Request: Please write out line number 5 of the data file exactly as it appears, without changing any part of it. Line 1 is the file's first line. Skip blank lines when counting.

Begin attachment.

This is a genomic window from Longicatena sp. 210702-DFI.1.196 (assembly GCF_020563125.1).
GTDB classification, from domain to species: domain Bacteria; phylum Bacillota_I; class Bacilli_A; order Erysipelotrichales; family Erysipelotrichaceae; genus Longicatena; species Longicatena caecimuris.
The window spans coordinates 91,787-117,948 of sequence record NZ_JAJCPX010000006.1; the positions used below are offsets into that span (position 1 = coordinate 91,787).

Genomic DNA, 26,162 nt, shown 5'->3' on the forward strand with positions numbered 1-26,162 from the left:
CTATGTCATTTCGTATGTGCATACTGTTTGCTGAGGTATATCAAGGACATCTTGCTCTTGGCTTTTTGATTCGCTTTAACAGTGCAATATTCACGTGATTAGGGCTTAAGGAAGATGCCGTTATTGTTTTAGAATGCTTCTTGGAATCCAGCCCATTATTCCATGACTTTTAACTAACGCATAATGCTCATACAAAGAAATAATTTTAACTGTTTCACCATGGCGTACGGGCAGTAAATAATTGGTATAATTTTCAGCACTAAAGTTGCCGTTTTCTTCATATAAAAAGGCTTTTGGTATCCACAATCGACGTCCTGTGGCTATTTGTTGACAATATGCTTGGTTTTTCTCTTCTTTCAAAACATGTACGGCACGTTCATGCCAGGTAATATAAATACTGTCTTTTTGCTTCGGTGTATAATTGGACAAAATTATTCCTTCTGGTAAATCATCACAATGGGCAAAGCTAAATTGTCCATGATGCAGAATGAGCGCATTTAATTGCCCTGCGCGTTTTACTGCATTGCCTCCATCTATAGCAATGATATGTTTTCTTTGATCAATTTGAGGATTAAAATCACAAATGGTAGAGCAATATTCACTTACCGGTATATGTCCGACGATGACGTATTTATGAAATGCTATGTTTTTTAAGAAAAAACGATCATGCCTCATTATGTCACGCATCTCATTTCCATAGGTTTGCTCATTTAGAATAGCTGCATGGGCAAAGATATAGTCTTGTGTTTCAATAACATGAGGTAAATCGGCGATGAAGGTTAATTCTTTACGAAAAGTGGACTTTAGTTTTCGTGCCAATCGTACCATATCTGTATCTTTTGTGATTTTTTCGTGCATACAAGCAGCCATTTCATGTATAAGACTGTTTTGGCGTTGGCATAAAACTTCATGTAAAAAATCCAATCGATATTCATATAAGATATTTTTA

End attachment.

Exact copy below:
CTATGTCATTTCGTATGTGCATACTGTTTGCTGAGGTATATCAAGGACATCTTGCTCTTGGCTTTTTGATTCGCTTTAACAGTGCAATATTCACGTGATTAGGGCTTAAGGAAGATGCCGTTATTGTTTTAGAATGCTTCTTGGAATCCAGCCCATTATTCCATGACTTTTAACTAACGCATAATGCTCATACAAAGAAATAATTTTAACTGTTTCACCATGGCGTACGGGCAGTAAATAATTGGTATAATTTTCAGCACTAAAGTTGCCGTTTTCTTCATATAAAAAGGCTTTTGGTATCCACAATCGACGTCCTGTGGCTATTTGTTGACAATATGCTTGGTTTTTCTCTTCTTTCAAAACATGTACGGCACGTTCATGCCAGGTAATATAAATACTGTCTTTTTGCTTCGGTGTATAATTGGACAAAATTATTCCTTCTGGTAAATCATCACAATGGGCAAAGCTAAATTGTCCATGATGCAGAATGAGCGCATTTAATTGCCCTGCGCGTTTTACTGCATTGCCTCCATCTATAGCAATGATATGTTTTCTTTGATCAATTTGAGGATTAAAATCACAAATGGTAGAGCAATATTCACTTACCGGTATATGTCCGACGATGACGTATTTATGAAATGCTATGTTTTTTAAGAAAAAACGATCATGCCTCATTATGTCACGCATCTCATTTCCATAGGTTTGCTCATTTAGAATAGCTGCATGGGCAAAGATATAGTCTTGTGTTTCAATAACATGAGGTAAATCGGCGATGAAGGTTAATTCTTTACGAAAAGTGGACTTTAGTTTTCGTGCCAATCGTACCATATCTGTATCTTTTGTGATTTTTTCGTGCATACAAGCAGCCATTTCATGTATAAGACTGTTTTGGCGTTGGCATAAAACTTCATGTAAAAAATCCAATCGATATTCATATAAGATATTTTTA